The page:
In addition, the Thornberry proposal would fund a homeland defense radar in Hawaii, another key Davidson request; increase funding for intelligence, surveillance, and reconnaissance capability in the region; maintain rotational forces in the region, including a rotational bomber presence; invest more in underseas warfare capability, and develop long-range precision “ develop long-range precision fires systems with a plan to posture the systems throughout the Indo- Pacific region.”
Prepositioning and logistics ($1.5 billion): In his Section 1253 report, Davidson wrote that new prepositioning strategies are needed, as “It is not strategically prudent, nor operationally viable to physically concentrate on large, close-in bases that are highly vulnerable to a potential adversary’s strike capability…Forward-based, rotational joint forces are the most credible way to demonstrate U.S. commitment and resolve to potential adversaries, while simultaneously assuring allies and partners.”
Improved infrastructure ($2.1 billion): Thornberry wants this pot of money for military construction and the acquisition of land along with funding to support the “planning and design of emergent posture requirements for the Indo-Pacific theater.”
Included in this pot of money is $10 million for strategic construction planning and design assessments for places that the U.S. currently does not have a footprint in, but likely will need to consider investing in for the future.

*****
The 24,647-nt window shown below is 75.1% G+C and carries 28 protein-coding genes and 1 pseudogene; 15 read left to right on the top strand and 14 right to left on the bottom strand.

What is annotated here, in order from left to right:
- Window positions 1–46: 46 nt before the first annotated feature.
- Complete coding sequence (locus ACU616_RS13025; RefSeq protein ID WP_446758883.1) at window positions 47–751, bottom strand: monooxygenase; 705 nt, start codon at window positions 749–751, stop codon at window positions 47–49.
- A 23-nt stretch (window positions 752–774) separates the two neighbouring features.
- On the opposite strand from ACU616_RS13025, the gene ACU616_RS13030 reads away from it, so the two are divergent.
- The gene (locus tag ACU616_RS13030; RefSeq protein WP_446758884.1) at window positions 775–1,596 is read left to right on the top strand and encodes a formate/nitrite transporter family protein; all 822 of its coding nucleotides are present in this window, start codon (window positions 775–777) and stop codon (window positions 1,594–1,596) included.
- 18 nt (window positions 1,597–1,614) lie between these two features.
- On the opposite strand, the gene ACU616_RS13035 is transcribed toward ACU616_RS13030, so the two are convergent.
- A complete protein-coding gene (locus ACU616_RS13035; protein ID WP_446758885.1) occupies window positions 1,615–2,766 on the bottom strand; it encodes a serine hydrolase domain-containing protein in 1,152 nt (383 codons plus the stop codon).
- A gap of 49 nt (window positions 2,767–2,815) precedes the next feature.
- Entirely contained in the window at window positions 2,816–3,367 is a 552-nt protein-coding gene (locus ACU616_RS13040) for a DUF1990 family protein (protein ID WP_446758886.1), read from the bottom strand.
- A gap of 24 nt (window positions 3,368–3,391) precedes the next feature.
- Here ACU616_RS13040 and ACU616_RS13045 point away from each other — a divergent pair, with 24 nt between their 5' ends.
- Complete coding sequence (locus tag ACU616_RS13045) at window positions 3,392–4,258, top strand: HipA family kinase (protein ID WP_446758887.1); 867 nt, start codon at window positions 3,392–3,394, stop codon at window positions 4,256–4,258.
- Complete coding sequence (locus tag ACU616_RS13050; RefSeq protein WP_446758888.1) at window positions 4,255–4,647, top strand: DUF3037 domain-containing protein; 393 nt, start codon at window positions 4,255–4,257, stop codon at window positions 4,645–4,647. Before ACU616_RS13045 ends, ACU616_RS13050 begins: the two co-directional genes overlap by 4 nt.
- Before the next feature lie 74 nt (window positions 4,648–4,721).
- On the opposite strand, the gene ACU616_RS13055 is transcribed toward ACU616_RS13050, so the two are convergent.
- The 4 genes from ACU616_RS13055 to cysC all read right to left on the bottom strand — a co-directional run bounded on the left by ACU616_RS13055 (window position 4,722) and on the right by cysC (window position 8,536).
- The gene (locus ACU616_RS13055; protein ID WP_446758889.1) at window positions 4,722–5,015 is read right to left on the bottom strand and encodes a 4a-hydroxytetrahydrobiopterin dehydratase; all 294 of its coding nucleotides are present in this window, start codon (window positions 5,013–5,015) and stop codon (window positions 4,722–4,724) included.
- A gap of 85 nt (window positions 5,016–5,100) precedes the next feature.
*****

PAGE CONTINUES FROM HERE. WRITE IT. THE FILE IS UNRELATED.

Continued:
Strengthen allies and partners ($350 million): Thornberry wants to increase overall capacity and capabilities of allies and partners in the region, including a new program to “modernize communications architecture and systems with allies and partners;” increasing multilateral partnerships built around counter-terrorism efforts; increase the use of the National Guard State Partnership Program with countries in the region; help fund security cooperation efforts, including the Indo-Pacific Maritime Security Initiative; and fund the Pacific Partnership program, an “annual multilateral humanitarian and civic assistance and disaster relief preparedness mission conducted in the Indo-Pacific region.”
Training and exercises ($1 billion): This funding would increase joint training and exercise between INDOPACOM and its allies and partners overall, including the funding of both joint division level and service-level training and exercise programs.
Notably, it would also require DoD to create a plan for the integration of “all major test and training ranges in the Indo-Pacific Command area of operations to support future joint training and exercises and test operational capabilities and weapons systems to include space and cyber activities.” That test range integration was also a feature of Davidson’s request.
About Aaron Mehta
Aaron Mehta is Deputy Editor and Senior Pentagon Correspondent for Defense News, covering policy, strategy and acquisition at the highest levels of the Department of Defense and its international partners.